We had a horrible storm once with a lot of damage and huge trees uprooted and tossed into streets and they said it wasn't a tornado.
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Online Pandora

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What's in it for them to not say it's a tornado? That they missed it?

Maybe ego, maybe money.

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We had a horrible storm once with a lot of damage and huge trees uprooted and tossed into streets and they said it wasn't a tornado.

You can see the funnel cloud with your own eyes and unless their instruments showed tornado, to them it wasn't a tornado.
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Online Libertas

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As far as MN & WI go...I have never seen a storm come in and see/hear a weather guy say anything but "Doppler shows signs of possible rotation here" or "severe weather (wind, hail, tornadoes) possible...only once a spotter/LEO makes an official report do they locally officially declare a tornado...most official announcements come from the NWS(NOAA) and they have a 30% success rate (70% are false alarms)...couple that with people being desensitized to over-the-top predictions from meteorologists locally and nationally (Storm of the Century, naming every storm now even winter ones) and you have a problem.

To issue an official warning, a tornado has to be seen on radar.

Check this out -

There's a balance between trying to detect and warn for every single tornado while keeping the number of false alarms low. The more tornado warnings you issue, the higher chance of a false alarm, which increases public complacency.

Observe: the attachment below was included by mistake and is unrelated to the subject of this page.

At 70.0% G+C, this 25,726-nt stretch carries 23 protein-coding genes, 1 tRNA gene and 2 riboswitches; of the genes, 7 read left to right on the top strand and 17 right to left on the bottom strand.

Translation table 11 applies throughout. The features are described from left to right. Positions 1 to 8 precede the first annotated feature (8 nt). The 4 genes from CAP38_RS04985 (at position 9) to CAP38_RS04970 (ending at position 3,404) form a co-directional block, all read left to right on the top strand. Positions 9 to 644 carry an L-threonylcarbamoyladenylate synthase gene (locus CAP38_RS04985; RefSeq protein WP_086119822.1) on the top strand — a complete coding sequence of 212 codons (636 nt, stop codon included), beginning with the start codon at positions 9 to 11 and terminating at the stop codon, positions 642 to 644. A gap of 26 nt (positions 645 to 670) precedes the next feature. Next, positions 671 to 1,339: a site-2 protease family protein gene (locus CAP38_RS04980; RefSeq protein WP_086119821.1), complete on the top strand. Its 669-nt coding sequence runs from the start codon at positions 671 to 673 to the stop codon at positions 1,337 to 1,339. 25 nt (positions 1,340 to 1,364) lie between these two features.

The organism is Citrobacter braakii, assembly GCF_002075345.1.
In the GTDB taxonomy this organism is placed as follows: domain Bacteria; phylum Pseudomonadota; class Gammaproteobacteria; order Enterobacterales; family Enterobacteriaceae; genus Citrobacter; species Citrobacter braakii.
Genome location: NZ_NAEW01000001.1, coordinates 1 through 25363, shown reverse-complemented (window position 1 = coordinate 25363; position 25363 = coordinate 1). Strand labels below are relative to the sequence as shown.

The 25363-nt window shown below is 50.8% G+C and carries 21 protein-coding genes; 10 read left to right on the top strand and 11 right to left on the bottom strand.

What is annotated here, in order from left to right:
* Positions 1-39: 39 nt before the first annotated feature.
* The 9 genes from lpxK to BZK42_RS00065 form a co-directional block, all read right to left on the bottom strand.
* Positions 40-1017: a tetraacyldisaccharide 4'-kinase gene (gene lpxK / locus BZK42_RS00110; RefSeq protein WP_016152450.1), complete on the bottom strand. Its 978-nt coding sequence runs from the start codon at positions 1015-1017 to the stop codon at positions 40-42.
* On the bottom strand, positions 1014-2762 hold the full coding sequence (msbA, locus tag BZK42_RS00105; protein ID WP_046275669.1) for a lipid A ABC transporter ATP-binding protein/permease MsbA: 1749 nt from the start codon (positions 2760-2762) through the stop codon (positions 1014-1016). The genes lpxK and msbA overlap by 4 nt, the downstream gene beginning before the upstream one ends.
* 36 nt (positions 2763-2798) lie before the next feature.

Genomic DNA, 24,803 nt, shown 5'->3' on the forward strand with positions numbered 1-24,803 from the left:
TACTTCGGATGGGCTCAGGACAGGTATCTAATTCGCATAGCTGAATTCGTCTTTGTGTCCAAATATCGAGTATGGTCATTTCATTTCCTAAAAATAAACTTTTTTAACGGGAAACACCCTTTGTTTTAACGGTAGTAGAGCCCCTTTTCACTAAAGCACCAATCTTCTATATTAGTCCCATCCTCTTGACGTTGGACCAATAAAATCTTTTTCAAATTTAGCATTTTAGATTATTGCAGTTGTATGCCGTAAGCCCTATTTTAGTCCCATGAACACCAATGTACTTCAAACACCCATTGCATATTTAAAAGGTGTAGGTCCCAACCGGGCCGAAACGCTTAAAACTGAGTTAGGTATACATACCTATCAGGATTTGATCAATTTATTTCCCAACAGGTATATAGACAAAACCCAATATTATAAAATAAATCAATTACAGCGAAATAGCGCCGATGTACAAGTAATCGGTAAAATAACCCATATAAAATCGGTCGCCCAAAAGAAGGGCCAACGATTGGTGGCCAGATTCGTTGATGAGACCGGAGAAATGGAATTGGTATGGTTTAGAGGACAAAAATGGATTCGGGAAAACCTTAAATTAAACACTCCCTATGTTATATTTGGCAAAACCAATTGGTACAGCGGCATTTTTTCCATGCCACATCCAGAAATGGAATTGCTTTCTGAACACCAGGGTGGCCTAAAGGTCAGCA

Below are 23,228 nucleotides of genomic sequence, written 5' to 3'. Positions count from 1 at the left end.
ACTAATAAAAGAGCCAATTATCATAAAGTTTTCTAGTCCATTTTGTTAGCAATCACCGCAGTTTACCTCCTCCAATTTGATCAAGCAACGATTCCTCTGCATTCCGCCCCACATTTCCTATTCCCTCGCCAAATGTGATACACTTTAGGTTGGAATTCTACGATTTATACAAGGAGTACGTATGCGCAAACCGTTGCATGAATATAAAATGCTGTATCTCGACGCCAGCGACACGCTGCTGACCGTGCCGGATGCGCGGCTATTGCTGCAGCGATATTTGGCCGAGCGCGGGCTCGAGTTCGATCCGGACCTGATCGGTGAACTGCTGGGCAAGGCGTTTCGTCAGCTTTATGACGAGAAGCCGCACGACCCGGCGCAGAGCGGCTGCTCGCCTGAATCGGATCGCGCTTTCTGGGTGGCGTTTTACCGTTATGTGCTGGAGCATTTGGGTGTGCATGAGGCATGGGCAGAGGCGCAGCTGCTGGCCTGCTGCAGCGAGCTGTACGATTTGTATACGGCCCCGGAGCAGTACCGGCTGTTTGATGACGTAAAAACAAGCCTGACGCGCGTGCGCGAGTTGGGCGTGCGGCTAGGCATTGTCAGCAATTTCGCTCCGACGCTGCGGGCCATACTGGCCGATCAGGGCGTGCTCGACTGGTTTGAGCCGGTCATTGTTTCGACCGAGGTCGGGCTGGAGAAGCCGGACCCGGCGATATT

It is easier for a forecaster to verify a tornado warning for a supercell on days with a potential for long-track, violent tornadoes. Those signatures are usually distinct, straight out of a meteorology case study.

Tornado warning performance and lead times are higher on these relatively few, volatile days, according to a 2008 study by Kelly Keene, Paul Schlatter, Jack Hales and Harold Brooks of NOAA's National Severe Storms Laboratory and Storm Prediction Center.

However, as Ian Livingston of ustornadoes.com found, about 90 percent of tornadoes in the U.S. from 1950-2016 were weak, rated EF0 or EF1 and can occur in more marginal environments for severe thunderstorms and/or display less distinct radar signatures.

Often, the environment spawning these weaker tornadoes is only marginally supportive for tornadoes, and radar signatures are weaker or more subtle.

Other challenges forecasters face in these situations include:

Radar is often unable to see rotation in the lowest elevations near the ground, particularly for distant storms, since the beam gains elevation with distance.
Nighttime tornadoes are hard to verify as they're happening unless the tornado is illuminated by lightning, power flashes are seen, or damage has already happened.
Short-lived tornadoes embedded in squall lines may quickly form, then dissipate, and their signatures may be less pronounced.
Tornadoes in squall lines or high-precipitation supercells may be obscured by rain, and, therefore, hard to identify by spotters.
Spotter networks may be more dense in, say, Oklahoma, but far less in sparsely-populated areas.
Outside of the core severe weather months during spring and early summer, the environments are more marginal, the public is less aware, and perhaps fewer spotters available.
As meteorologist Jonathan Belles wrote in May 2017, in an attempt to address the false alarm problem, lead times for tornado warnings have decreased from 13 to 14 minutes at the beginning of the decade, to around 8 to 9 minutes in the past year.

NWS forecasters now wait until a tornado has begun before issuing a warning more often, according to Dr. Harold Brooks, senior scientist at the National Severe Storms Laboratory, in a presentation given at the 28th Conference on Severe Local Storms in 2016.

In essence, this comes down to a question of whether the public can stomach missing a few more weaker tornadoes (EF0/EF1) in order to lessen the overall tornado warning false-alarm rate.

http://downdraft.caps.ou.edu/reu/reu08/Final%20Papers/Keene_final_paper.pdf

Even now, even if a spotter report confirming a tornado is on the ground, meteorologists go get radar confirmation.

To me eyeballing it and hearing of others eyeballing one is more valuable than "official" pronouncements.